Preventing torture through prison visits


Visits to places of detention play a critical role in helping states comply with their international human rights obligations. Rapporteurships, treaty organs, and other bodies working nationally and internationally are entrusted with carrying out this key function and have developed a rich body of principles and practices. Yet there have been few formal opportunities to share experiences and learn from each other in order to enhance efficiency and avoid duplication.

It was in this wise that on Friday, March 18 2011, the American University Washington College of Law and the Association for the Prevention of Torture (APT) organised a day-long conference in Washington DC to address the crucial role of visits to detention facilities around the world in ensuring that safeguards for detainees are enforced. The conference convened top experts including mandate holders, policymakers, lawyers, NGOs, scholars, and practitioners from around the world to analyze key challenges confronting detention visits today and establish channels for enhancing collaboration.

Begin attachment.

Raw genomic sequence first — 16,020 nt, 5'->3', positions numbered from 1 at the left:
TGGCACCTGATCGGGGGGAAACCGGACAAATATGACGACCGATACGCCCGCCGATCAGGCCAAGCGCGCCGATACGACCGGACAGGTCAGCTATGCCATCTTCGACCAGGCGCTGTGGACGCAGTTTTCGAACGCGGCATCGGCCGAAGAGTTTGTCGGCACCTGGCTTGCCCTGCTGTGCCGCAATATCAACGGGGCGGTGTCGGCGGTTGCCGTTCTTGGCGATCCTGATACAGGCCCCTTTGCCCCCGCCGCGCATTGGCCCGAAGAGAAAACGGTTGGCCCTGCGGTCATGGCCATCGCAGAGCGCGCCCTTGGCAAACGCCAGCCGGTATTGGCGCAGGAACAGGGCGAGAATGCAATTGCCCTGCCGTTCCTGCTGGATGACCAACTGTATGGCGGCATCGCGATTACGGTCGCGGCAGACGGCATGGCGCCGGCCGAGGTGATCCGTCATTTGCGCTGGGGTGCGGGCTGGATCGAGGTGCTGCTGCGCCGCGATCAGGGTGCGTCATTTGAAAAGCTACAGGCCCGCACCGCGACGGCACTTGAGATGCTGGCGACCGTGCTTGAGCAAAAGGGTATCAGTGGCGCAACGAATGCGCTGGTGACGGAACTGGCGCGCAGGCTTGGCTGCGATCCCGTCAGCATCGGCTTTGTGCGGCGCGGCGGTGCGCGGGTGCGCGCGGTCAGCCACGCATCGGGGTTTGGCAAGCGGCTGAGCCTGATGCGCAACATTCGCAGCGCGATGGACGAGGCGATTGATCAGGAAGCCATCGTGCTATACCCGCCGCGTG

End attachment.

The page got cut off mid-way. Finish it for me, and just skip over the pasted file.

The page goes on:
Commissioner Dupe Atoki was invited in her dual capacity as the Chairperson of the CPTA and the Special Rapporteur on Prisons and Places of Detention in Africa to present the African perspective on detention visits and vulnerable groups.

She highlighted the dire situations of prisons in Africa and the potential of preventing torture and ill-treatment through prison visits and concluded that prison visits are not only desirable but essential if prisons are to be made correctional and rehabilitative institutions rather places of mere incarceration. Full presentation attached.